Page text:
Egyptian man, Egyptian woman, Egyptian couple, camels
Mabel Fatokun

Looking To Be Heard In Egypt? Then Speak like Them😉


  • 113,937,172
  • 1,002,450 km2 (387,050 sq mi)

Egyptians speak various dialects, with Egyptian Colloquial Arabic or Masri being the predominant vernacular language. Literary Arabic is the official and most widely written language, while Egyptian Copts primarily use the Coptic language, which is the liturgical language of Coptic Christianity.

Owing to the impact of Egyptian music and film on the Arabic-speaking world, Egyptian Arabic— based on the Cairo dialect—is the most commonly understood first dialect in the Middle East and North Africa. It is also occasionally written in the Arabic chat alphabet or Arabic script.

However, Saidi Arabic is the primary language spoken in southern Egypt. Other languages spoken include Beja, Siwi Berber, Nubian languages (Nobiin and Kenuzi), and Saidi Arabic. Nubian language speakers live in the Upper Nile Valley and the Siwa oasis.

In Egypt, around six million people studied French from 2009-2010, increasing to eight million in 2013. French became the dominant foreign language in Egypt by the end of the 19th century, particularly in Cairo. During Ibrahim Pasha’s rule, French became the primary foreign language in media and civil courts. Despite British efforts, English was never adopted as the language of the Egyptian civil courts. French’s role in Egypt declined in the 1920s due to social and political reasons.

The British ruled Egypt until 1952, teaching English at schools in the area. English and French are taught in schools, and communication varies based on socioeconomic status. Those who speak English and travel to Egypt may not have difficulty communicating.

English is generally spoken in Egypt without issues, but knowing some local expressions for holiday use is beneficial, as most people can communicate without problems.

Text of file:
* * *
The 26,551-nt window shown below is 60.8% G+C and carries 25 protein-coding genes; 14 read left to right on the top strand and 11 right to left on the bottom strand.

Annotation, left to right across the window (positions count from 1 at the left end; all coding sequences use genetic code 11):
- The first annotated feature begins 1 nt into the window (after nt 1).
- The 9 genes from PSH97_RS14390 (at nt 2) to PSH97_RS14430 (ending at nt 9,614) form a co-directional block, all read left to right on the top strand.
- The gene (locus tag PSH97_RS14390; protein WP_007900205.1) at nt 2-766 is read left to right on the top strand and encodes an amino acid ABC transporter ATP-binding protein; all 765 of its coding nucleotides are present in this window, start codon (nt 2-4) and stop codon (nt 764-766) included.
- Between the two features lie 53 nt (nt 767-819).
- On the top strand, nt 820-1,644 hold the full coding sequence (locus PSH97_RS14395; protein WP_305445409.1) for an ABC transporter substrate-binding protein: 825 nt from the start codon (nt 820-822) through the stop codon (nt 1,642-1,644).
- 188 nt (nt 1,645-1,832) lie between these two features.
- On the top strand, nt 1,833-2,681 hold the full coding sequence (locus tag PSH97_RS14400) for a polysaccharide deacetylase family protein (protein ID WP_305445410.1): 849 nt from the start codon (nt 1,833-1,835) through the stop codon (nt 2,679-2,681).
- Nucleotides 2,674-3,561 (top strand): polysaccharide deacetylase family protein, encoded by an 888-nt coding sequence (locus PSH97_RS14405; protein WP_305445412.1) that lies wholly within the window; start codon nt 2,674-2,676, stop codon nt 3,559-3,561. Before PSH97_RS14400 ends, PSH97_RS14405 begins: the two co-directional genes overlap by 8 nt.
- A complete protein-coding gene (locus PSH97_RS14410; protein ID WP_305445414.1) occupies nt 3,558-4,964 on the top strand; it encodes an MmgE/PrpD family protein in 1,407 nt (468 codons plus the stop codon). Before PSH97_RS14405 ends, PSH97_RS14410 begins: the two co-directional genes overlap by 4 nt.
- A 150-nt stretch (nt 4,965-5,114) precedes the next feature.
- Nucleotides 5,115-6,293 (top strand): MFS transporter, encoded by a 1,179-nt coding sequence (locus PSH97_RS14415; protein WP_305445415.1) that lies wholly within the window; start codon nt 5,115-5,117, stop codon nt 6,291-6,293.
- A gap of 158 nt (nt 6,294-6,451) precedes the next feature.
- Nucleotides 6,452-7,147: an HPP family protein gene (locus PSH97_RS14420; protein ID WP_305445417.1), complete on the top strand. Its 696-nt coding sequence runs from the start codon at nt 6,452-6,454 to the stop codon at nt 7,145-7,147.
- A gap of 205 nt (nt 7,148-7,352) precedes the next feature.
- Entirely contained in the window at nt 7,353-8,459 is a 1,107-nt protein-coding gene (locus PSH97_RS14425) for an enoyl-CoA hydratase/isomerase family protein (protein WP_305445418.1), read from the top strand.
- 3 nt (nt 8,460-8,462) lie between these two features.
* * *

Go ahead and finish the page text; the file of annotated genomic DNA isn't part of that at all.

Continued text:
Communication Essentials

  • Yes/No →  naam/laa
  • Thank you → shokran
  • You’re welcome → tasharafna
  • Please → (asking for min fadlak something)
  • Please → (offering) tafadal
  • Good morning → sabaah al-khayr
  • Good afternoon → as-salaam alaykum
  • Good evening → masa’ al-khayr
  • Goodbye → maa as-salaamah
  • Excuse me, please → min fadlak, law samaht
  • Today → al-yawm
  • Yesterday → al-ams
  • Tomorrow → ghadan
  • This morning → haza as-sabaah
  • This afternoon → al-yawm baad az-zohr
  • This evening → haza al-masa’
  • Here → hona
  • There → honaak
  • What? → maza?
  • When? → mata?
  • Where? → ayn?

Useful Words and Phrases

  • I don’t understand → la afham
  • Do you speak → hal tatakalam
  • English/French? → engleezee/faransee?
  • I don’t know → la aaref
  • Please speak more slowly → men fadlak tahadath bebote’
  • My name is… → esmee…
  • How do you do, → kayf haalak,
  • Pleased to meet you → tasharafna bemearefatak
  • How are you? → kayf haalak?
  • Sorry! → aasef
  • God (Allah) willing → enshaallah
  • Can you help me, please? → min fadlak, momken tosaaednee?
  • Can you tell me…? → men fadlak qol lee?
  • I would like…. → oreed…
  • Is there…here? → yugad…hona?
  • Where can I get…? → ayn ajed…?
  • How much is it? → kam thaman haza (m) hazeehee (f)
  • What time is it? → as-saah kam
  • I must go now → labod an azhab al-a’n
  • Do you take credit cards? →hal taqbal Visa
  • Where is the toilet? → ayn ajed al-hamam?
  • Go away! (for children only) → emshee!
  • Excellent! → momtaaz!
  • Left → yasaar
  • Right → yameen
  • Up →fawq
  • Down → asfal

Staying in a Hotel

  • Have you got any vacancies? → hal yoogad ghoraf khaaleeyah?
  • I have a reservation → andee hajz
  • I’d like a room with → oreed ghorfah bea
  • Bathroom → hammam
  • Hotel → fondoq
  • Air-conditioning → takyeef
  • Double room → ghorfa mozdawajah
  • Single room → ghorfa be-sareer waahed
  • Shower → dosh
  • Toilet →towaaleet
  • Toilet paper → waraq towaleet
  • Key → meftaah
  • Lift/elevator → mesad
  • Breakfast → fooor
  • Restaurant → matam
  • Bill → faatoorah


  • I’d like… → oreed…
  • Do you have…? → hal andak…?
  • How much is this? → be-kam haza?
  • I’ll give you… → ha aateek…
  • Where do I pay? → ayn adfaa?
  • To buy → yashtaree
  • To go shopping → yatasawwaq


  • Mosque → jaamea
  • Street, road → shaarea
  • House → bayt
  • Square → midan
  • Beach → shaatee’
  • Museum → mathaf
  • Church → kaneesah
  • Castle palace → qasr

In an Emergency

  • Help! → an-najdah!
  • Stop! → qeff!
  • I want to go to a doctor →  oreed al zehab lel tabeeb
  • I want to go to a pharmacist →  oreed al zehab lel saydaliya
  • Where is the nearest telephone?  →  ayn yoogad aqrab telifoon?
  • Where is the hospital? →  ayn toogad al mostashfa?

The most interesting part of transactions in Egypt is the fact that hearing impairments wouldn’t stop the flow of Communication. Egyptian Sign Language has gained prominence as the only sign language in Egypt, it is used in Alexandria and Cairo, with regional variation reported but not documented.


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